WHEN Ministry of Defence police officers searched the home of a disgraced ex-soldier looking for ammunition he had kept, they discovered evidence of drugs at the address.
So they tipped off the West Midlands force who discovered £6,000 worth of cocaine in a safe hidden under the floorboards of Michael Barnett’s Coventry home.
Despite the haul, Barnett initially pleaded not guilty to possessing the drug with intent to supply it, but changed his plea to guilty on the day of his trial at Warwick Crown Court.
He entered his plea on the basis that he was a habitual heavy user of cocaine, which Judge Anthony Potter observed was supported by the damage to Barnett’s nose.
The basis of plea continued that he would buy it in bulk and prepare it himself for his own use – but would share some with close friends on a non-commercial basis.
Barnett (36) of Buliver Road, Radford, Coventry, was sentenced to two years in prison suspended for two years and was ordered to do 150 hours of unpaid work and to pay £700 costs.
Prosecutor Rebecca Wade said: “It is an unusual situation because the drugs were found by MoD officers who were looking for something else.”
She explained that Barnett had been ‘a member of the military’ for three-and-a-half years until he had tested positive for cocaine and had been discharged.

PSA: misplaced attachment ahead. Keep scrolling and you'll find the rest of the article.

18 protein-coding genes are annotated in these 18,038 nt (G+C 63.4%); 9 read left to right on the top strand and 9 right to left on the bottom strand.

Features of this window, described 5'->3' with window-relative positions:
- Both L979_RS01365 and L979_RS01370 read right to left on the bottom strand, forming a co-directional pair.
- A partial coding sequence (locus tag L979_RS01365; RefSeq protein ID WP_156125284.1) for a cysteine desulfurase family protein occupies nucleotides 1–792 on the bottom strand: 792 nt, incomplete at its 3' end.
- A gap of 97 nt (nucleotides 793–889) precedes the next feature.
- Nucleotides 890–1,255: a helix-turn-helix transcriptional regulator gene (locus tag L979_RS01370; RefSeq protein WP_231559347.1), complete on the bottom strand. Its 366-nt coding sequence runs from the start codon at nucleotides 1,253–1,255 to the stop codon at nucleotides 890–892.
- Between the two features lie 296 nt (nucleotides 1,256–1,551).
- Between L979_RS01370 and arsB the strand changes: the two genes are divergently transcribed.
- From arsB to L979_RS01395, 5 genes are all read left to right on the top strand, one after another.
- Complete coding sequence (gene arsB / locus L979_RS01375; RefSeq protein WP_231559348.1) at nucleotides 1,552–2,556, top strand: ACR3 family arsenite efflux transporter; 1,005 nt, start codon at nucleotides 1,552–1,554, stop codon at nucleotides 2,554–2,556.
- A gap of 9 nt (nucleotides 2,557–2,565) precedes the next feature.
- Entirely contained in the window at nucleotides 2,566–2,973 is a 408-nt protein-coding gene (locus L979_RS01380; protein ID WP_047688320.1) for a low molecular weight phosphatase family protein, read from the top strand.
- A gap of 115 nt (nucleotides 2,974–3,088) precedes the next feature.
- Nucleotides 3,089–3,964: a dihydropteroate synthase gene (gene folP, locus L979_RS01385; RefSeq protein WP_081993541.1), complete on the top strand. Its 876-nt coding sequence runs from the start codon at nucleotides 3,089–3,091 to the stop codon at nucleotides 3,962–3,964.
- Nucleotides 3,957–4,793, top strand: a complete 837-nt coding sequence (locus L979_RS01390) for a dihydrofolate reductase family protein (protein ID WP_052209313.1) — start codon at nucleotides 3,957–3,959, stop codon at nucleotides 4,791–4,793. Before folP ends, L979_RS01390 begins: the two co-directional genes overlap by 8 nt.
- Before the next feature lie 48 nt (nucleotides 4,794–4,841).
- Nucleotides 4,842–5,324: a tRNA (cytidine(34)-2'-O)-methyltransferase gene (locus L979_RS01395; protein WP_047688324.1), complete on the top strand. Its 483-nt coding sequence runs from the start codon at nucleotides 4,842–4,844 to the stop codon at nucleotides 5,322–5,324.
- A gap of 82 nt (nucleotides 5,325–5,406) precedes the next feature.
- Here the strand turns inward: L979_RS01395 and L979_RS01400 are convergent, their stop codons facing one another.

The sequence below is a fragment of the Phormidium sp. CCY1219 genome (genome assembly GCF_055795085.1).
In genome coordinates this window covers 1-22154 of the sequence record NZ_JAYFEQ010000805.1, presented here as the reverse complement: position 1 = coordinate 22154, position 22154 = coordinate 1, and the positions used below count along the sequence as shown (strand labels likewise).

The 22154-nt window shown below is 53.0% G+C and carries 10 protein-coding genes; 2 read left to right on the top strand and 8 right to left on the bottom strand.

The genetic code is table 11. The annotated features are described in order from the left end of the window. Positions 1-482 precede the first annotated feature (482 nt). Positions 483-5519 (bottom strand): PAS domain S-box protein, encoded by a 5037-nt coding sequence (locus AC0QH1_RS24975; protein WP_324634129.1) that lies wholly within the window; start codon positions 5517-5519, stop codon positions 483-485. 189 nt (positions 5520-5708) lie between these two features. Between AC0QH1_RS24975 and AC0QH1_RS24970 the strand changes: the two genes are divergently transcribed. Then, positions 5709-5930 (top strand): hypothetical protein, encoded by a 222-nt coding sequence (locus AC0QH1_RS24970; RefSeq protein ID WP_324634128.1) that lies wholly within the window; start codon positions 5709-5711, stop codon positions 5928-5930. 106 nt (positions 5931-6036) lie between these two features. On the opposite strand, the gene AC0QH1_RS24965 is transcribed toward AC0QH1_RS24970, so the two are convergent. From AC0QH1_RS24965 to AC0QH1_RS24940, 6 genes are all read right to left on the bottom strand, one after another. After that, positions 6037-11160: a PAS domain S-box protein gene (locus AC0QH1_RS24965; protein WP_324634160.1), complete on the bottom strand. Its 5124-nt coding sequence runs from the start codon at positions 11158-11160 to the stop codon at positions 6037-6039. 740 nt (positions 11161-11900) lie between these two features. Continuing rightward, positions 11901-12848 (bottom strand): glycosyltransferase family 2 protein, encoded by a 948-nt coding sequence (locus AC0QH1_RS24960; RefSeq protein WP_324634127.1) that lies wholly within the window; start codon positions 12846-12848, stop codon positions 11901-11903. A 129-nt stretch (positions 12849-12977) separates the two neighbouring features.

In November 2016 the military police obtained a warrant to search Barnett’s home for ammunition it was believed he had retained on being discharged.
That was found and seized, but no further action was taken against him over it.
But during the search, those officers had also come across a hiding-place under the floorboards where they found scales, a number of small bags and a locked small safe.
So they informed West Midlands Police who carried out a further search with the aid of a sniffer dog which showed an interest in the safe, and it was removed.
On being opened by a locksmith, the police found a total of 60 grams of cocaine and 295 grams of benzocaine, which is commonly used to ‘cut’ the drug to a street-level purity.
When he was interviewed, Barnett accepted the drugs were his, and said he had a significant cocaine habit, so would buy a purer form of cocaine in bulk and then prepare it himself, using the benzocaine, for his own use.
The court heard it was accepted that, if bought in bulk, the cocaine would have cost far less that its estimated value in street deals.
Chloe Ashley, defending, said that since his arrest Barnett had tackled his addiction and gained employment, and he had been assessed as suitable for unpaid work.
Before sentencing Barnett, Judge Potter said he accepted he had made ‘considerable efforts to make good.’